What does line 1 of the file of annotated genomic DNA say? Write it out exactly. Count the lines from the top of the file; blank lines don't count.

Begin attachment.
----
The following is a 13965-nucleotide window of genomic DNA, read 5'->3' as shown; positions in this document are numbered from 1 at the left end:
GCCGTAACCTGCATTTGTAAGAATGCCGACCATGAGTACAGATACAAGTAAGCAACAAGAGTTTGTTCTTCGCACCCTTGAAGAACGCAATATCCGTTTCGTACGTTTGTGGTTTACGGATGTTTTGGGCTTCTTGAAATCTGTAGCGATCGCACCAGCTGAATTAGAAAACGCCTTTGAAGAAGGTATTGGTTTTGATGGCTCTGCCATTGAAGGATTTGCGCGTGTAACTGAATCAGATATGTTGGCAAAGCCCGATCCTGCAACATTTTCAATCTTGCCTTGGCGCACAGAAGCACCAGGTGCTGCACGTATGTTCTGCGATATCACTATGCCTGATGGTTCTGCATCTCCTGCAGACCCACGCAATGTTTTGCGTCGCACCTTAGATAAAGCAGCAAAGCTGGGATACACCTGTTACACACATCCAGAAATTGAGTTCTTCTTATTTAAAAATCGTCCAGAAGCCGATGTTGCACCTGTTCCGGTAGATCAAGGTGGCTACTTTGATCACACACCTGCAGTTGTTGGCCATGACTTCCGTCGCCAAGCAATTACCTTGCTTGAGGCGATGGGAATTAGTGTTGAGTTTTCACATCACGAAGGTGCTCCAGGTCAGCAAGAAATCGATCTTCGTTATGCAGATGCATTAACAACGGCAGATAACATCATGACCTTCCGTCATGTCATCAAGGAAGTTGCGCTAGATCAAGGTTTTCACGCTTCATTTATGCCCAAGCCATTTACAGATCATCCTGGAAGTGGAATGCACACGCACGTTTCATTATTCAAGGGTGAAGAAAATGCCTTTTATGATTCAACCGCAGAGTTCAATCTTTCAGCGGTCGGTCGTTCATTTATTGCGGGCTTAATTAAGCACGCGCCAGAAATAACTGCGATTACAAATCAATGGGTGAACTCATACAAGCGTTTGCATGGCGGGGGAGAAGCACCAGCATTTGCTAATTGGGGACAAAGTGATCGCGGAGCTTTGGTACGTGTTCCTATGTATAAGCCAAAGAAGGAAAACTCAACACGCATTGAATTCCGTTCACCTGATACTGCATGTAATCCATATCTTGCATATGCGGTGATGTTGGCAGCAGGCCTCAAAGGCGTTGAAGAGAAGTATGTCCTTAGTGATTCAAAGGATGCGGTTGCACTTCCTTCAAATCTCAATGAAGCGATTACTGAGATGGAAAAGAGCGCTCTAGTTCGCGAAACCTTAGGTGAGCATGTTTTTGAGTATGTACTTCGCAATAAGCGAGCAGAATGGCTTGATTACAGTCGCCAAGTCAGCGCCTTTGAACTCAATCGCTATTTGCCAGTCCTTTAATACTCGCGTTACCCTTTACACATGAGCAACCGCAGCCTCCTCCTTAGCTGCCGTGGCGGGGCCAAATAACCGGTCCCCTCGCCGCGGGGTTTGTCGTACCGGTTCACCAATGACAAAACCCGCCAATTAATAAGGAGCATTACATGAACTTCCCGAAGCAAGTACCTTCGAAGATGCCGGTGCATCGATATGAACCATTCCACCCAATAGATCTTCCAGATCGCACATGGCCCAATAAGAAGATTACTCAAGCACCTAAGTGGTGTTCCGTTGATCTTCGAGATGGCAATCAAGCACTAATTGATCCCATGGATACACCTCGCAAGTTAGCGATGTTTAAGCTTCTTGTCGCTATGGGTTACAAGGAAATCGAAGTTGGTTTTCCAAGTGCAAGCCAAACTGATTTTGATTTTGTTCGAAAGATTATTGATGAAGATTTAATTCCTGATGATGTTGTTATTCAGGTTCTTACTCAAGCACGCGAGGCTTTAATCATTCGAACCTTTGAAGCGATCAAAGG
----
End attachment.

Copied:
The following is a 13965-nucleotide window of genomic DNA, read 5'->3' as shown; positions in this document are numbered from 1 at the left end: